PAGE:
We received a lift to a small place called Nkhamenya, where the driver insisted we pay him K20.00. This we did and were soon picked up again by a very large transporter truck. This truck was on the way to Tanzania and the driver told us that we were very “lucky” because he never stops for people.

 We explained to the Tanzanian driver in our best Swahili (which is nonexistent, but sign language for ‘God’ is universal!), that it was the Lord who had touched his heart to stop for us. We shared in this manner for a while and after giving us a ‘coke’ to drink they stopped the truck on top of the Vipya Plateau to share their lunch with us.  Lunch was prepared and served underneath the large trailer of the truck as we sat on the tarmac. Looking out over the baking African valley below, God’s awesome power was very evident.  As mere humans, we are absolutely nothing compared to His great and mighty power, yet His love for us is so great. How were we to know that we would be having lunch under such circumstances.

 The driver dropped us off in Mzuzu without charging us any money. This is a miracle, because in Malawi many white tourists hitchhike throughout the country and because the country is poor, drivers of vehicles, private or company owned, are looking for an extra means of income. Especially where a white person is concerned because they are perceived as being “rich”.

 Consequently, those who saw us together presumed that I was a wealthy tourist with my personal guide! Nevertheless, God knew the truth and watched lovingly over us day and night. That night we were welcomed at the house of another Reverend. His family cared for us, fulfilling our needs so that we were able to continue our trip refreshed early the next day.

Wednesday, 16th November.

Our first stop the next morning was the post office. It was my son’s birthday in four days’ time and I was sad at the thought of not being with him. Titus and I had prayed the day we started the journey that God might give us funds to buy an envelope and stamp so that we could send my son a note of encouragement. God understands our family relationships. He saw my love for my son, and being a Father Himself, had blessed us with the money the day before so that I could send a little letter to him. After posting the letter we waited for the next part of our journey.

 A hardware company truck gave us a lift to Rhumpie, a small town under the Nyika Plateau. As we descended the weather became very hot. We had no shade in the back of the truck. The truck stopped in the middle of the dusty little town, and we duly paid another K20.00 for transport. It was midday.

 On our way in we noticed a small church and decided to see if we could find anyone home. The Pastors wife greeted us and sent for her husband. After drinking many glasses of water and explaining ourselves, the Pastor literally ran out to go and call the members of the community together. He insisted that I rest on a canvas deck chair in the shade of the church building. He said, “I know mzungus (white people) like to rest after lunch”. I did not have much trouble obeying him, after all, he was an elder of the local church and I as a visitor, must fall under his authority!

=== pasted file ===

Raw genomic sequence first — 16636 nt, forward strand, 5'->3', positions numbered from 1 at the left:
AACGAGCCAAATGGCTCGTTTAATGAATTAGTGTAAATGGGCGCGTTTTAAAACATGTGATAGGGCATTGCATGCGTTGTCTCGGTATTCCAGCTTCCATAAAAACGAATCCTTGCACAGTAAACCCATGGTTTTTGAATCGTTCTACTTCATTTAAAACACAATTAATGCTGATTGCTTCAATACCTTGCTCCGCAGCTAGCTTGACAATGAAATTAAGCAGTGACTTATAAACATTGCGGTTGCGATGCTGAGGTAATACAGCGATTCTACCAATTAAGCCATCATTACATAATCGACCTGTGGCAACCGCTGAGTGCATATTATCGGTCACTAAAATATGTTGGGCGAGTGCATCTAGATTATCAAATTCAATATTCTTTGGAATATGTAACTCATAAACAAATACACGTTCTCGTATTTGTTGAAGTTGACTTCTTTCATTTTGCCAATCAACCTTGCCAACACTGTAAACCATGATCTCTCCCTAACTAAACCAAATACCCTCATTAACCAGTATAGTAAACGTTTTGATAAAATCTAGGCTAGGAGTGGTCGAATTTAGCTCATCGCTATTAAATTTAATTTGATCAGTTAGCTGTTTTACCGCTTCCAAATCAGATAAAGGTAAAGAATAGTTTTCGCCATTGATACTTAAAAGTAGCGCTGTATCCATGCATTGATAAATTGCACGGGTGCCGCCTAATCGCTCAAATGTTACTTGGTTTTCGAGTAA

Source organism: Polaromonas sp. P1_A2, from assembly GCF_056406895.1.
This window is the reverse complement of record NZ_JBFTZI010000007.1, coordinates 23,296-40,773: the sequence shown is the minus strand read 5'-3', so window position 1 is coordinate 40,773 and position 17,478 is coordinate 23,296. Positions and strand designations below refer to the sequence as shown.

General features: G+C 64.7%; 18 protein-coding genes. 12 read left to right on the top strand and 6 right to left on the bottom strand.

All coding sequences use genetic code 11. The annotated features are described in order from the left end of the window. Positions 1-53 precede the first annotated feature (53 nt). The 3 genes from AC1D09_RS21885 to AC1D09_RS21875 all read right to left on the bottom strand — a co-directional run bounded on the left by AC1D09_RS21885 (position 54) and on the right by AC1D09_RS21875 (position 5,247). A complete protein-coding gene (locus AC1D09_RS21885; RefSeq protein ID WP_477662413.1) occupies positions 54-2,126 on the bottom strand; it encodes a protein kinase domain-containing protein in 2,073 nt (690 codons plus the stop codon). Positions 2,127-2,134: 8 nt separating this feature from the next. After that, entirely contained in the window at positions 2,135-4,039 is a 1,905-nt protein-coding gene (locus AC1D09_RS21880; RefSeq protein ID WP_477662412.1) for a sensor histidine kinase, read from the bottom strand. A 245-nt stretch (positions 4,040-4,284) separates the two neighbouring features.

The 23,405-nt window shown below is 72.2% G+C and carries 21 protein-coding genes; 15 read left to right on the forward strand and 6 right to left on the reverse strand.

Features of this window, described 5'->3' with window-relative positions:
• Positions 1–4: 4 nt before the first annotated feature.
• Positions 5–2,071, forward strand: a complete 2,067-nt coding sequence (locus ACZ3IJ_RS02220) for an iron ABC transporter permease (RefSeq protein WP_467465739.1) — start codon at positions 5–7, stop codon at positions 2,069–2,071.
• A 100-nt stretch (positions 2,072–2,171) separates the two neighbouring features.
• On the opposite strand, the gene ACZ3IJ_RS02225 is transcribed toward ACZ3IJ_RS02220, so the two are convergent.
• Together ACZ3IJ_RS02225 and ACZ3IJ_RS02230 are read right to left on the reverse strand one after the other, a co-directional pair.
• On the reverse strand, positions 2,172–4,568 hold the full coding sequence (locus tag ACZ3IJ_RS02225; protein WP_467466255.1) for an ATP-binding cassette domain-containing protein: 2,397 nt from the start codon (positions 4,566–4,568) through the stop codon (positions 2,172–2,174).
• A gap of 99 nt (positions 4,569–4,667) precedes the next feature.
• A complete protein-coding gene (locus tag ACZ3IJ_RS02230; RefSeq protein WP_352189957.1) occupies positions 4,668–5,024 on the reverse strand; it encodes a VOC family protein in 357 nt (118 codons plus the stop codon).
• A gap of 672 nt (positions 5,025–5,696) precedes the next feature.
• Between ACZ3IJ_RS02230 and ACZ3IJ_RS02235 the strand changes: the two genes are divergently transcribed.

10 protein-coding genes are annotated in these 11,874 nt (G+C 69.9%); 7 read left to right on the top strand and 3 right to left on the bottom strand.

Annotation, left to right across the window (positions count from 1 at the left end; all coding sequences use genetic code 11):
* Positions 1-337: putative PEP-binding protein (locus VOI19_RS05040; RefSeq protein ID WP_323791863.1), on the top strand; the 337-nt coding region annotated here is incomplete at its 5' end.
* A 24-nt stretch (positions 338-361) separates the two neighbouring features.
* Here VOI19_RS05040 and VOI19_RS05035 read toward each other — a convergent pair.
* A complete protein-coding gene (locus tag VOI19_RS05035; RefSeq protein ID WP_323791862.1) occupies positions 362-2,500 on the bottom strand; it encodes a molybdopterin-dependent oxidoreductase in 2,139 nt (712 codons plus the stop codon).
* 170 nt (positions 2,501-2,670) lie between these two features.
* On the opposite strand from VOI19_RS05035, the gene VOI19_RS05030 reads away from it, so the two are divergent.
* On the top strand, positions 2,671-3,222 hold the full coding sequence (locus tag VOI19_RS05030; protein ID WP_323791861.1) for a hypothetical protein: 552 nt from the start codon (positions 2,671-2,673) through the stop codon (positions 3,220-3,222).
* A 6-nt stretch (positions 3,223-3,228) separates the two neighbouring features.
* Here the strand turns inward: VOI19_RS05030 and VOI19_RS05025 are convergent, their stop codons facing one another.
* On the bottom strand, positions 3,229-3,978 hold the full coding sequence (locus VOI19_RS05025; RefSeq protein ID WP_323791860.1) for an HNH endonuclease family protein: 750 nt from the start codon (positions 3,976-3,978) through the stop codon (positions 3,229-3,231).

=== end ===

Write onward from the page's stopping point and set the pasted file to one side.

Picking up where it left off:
Most of the rural Malawians are a bit apprehensive about hosting white people because of language and cultural problems. God had taught me through Titus and other precious Malawian brothers and sisters, how to adapt to many of the customs and foods. As I conformed, the people were made to feel more at ease with me and again there was testimony in our words by God’s grace alone.

 I really began to understand that the “authority” which has been given to us through Christ Jesus is not some ‘mystical’ power, but is in fact, the lifestyle we lead. It was said of Jesus, “…He was teaching them as one having authority…”. Demons were afraid of Jesus because they knew He was ‘dead’ to the things of the ‘flesh’ and He would not give in to their temptations.  We too, as we begin to live a laid down life, (dying to the things of a ‘selfish life’), will show the authority of Christ through us. That is why it was important that God’s son was in every way a man, so that we might have an example to follow.

 A group of ladies gathered and we were able to share some precious things concerning their marriages and their roles as wives. All were extremely blessed and stayed for over two hours in the heat. As we started to finish, the men began arriving after work, so the ministry continued until evening. They were all amazed to see that I would actually bath in their traditional way and enjoy the food. The heat remained until about 9:30pm when we finally finished ministering, exhausted, but mightily blessed.

This is a series from the journal of young missionaries and written by ‘…time with the Master…’ A portion of the journal is published bi- monthly. Why not take up the journey from Chapter One.

If you feel this article has value, please send this link to others, Writings are meant for people, not for dormant files in our computers and very often when we share them, it results in positive changes in the lives of individuals and communities.

Please feel free to send in questions (see ‘Contact’) and comments (hit ‘Comments’
button).